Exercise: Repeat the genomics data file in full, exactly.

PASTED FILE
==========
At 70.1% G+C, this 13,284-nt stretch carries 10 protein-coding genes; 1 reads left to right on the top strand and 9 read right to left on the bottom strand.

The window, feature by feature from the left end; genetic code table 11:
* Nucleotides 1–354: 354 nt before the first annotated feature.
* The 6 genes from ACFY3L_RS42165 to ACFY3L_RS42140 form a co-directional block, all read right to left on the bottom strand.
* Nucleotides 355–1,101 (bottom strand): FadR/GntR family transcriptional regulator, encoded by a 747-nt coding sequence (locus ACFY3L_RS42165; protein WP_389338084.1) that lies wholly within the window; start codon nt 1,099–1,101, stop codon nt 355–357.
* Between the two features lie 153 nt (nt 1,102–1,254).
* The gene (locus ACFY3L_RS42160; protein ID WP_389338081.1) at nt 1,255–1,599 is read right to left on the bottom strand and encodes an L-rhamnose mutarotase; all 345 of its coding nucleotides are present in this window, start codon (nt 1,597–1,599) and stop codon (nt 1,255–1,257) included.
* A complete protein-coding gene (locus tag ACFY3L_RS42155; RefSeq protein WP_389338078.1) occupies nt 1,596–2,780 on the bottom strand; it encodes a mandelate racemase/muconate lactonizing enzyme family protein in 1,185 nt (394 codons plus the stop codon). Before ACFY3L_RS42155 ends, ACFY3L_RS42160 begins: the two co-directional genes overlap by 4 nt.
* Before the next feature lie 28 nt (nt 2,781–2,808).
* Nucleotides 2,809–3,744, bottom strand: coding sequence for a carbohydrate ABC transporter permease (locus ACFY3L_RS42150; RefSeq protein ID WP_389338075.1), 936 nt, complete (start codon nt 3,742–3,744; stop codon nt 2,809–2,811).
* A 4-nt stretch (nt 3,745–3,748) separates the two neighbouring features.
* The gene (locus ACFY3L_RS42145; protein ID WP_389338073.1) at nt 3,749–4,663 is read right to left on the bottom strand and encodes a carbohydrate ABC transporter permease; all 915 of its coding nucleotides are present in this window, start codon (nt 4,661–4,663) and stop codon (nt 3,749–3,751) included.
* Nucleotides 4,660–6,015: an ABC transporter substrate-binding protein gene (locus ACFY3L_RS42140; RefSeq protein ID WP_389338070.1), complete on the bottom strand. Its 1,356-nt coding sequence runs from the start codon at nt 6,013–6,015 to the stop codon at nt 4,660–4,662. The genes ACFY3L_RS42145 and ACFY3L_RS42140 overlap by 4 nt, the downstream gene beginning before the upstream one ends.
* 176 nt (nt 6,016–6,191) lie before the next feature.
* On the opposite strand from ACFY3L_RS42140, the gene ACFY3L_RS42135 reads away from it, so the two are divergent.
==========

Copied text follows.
At 70.1% G+C, this 13,284-nt stretch carries 10 protein-coding genes; 1 reads left to right on the top strand and 9 read right to left on the bottom strand.

The window, feature by feature from the left end; genetic code table 11:
* Nucleotides 1–354: 354 nt before the first annotated feature.
* The 6 genes from ACFY3L_RS42165 to ACFY3L_RS42140 form a co-directional block, all read right to left on the bottom strand.
* Nucleotides 355–1,101 (bottom strand): FadR/GntR family transcriptional regulator, encoded by a 747-nt coding sequence (locus ACFY3L_RS42165; protein WP_389338084.1) that lies wholly within the window; start codon nt 1,099–1,101, stop codon nt 355–357.
* Between the two features lie 153 nt (nt 1,102–1,254).
* The gene (locus ACFY3L_RS42160; protein ID WP_389338081.1) at nt 1,255–1,599 is read right to left on the bottom strand and encodes an L-rhamnose mutarotase; all 345 of its coding nucleotides are present in this window, start codon (nt 1,597–1,599) and stop codon (nt 1,255–1,257) included.
* A complete protein-coding gene (locus tag ACFY3L_RS42155; RefSeq protein WP_389338078.1) occupies nt 1,596–2,780 on the bottom strand; it encodes a mandelate racemase/muconate lactonizing enzyme family protein in 1,185 nt (394 codons plus the stop codon). Before ACFY3L_RS42155 ends, ACFY3L_RS42160 begins: the two co-directional genes overlap by 4 nt.
* Before the next feature lie 28 nt (nt 2,781–2,808).
* Nucleotides 2,809–3,744, bottom strand: coding sequence for a carbohydrate ABC transporter permease (locus ACFY3L_RS42150; RefSeq protein ID WP_389338075.1), 936 nt, complete (start codon nt 3,742–3,744; stop codon nt 2,809–2,811).
* A 4-nt stretch (nt 3,745–3,748) separates the two neighbouring features.
* The gene (locus ACFY3L_RS42145; protein ID WP_389338073.1) at nt 3,749–4,663 is read right to left on the bottom strand and encodes a carbohydrate ABC transporter permease; all 915 of its coding nucleotides are present in this window, start codon (nt 4,661–4,663) and stop codon (nt 3,749–3,751) included.
* Nucleotides 4,660–6,015: an ABC transporter substrate-binding protein gene (locus ACFY3L_RS42140; RefSeq protein ID WP_389338070.1), complete on the bottom strand. Its 1,356-nt coding sequence runs from the start codon at nt 6,013–6,015 to the stop codon at nt 4,660–4,662. The genes ACFY3L_RS42145 and ACFY3L_RS42140 overlap by 4 nt, the downstream gene beginning before the upstream one ends.
* 176 nt (nt 6,016–6,191) lie before the next feature.
* On the opposite strand from ACFY3L_RS42140, the gene ACFY3L_RS42135 reads away from it, so the two are divergent.